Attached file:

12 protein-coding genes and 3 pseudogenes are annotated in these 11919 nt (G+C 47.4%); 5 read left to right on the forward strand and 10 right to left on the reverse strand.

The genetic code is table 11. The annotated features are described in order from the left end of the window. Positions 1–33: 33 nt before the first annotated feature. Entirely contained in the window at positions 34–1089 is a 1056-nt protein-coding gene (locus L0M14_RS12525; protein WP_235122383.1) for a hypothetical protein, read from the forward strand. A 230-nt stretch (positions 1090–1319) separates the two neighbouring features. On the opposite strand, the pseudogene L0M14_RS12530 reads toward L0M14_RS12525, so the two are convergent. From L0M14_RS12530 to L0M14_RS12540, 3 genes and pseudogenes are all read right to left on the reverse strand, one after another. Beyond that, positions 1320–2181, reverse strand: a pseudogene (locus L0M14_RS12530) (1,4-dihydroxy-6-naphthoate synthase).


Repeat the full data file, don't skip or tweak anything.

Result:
12 protein-coding genes and 3 pseudogenes are annotated in these 11919 nt (G+C 47.4%); 5 read left to right on the forward strand and 10 right to left on the reverse strand.

The genetic code is table 11. The annotated features are described in order from the left end of the window. Positions 1–33: 33 nt before the first annotated feature. Entirely contained in the window at positions 34–1089 is a 1056-nt protein-coding gene (locus L0M14_RS12525; protein WP_235122383.1) for a hypothetical protein, read from the forward strand. A 230-nt stretch (positions 1090–1319) separates the two neighbouring features. On the opposite strand, the pseudogene L0M14_RS12530 reads toward L0M14_RS12525, so the two are convergent. From L0M14_RS12530 to L0M14_RS12540, 3 genes and pseudogenes are all read right to left on the reverse strand, one after another. Beyond that, positions 1320–2181, reverse strand: a pseudogene (locus L0M14_RS12530) (1,4-dihydroxy-6-naphthoate synthase).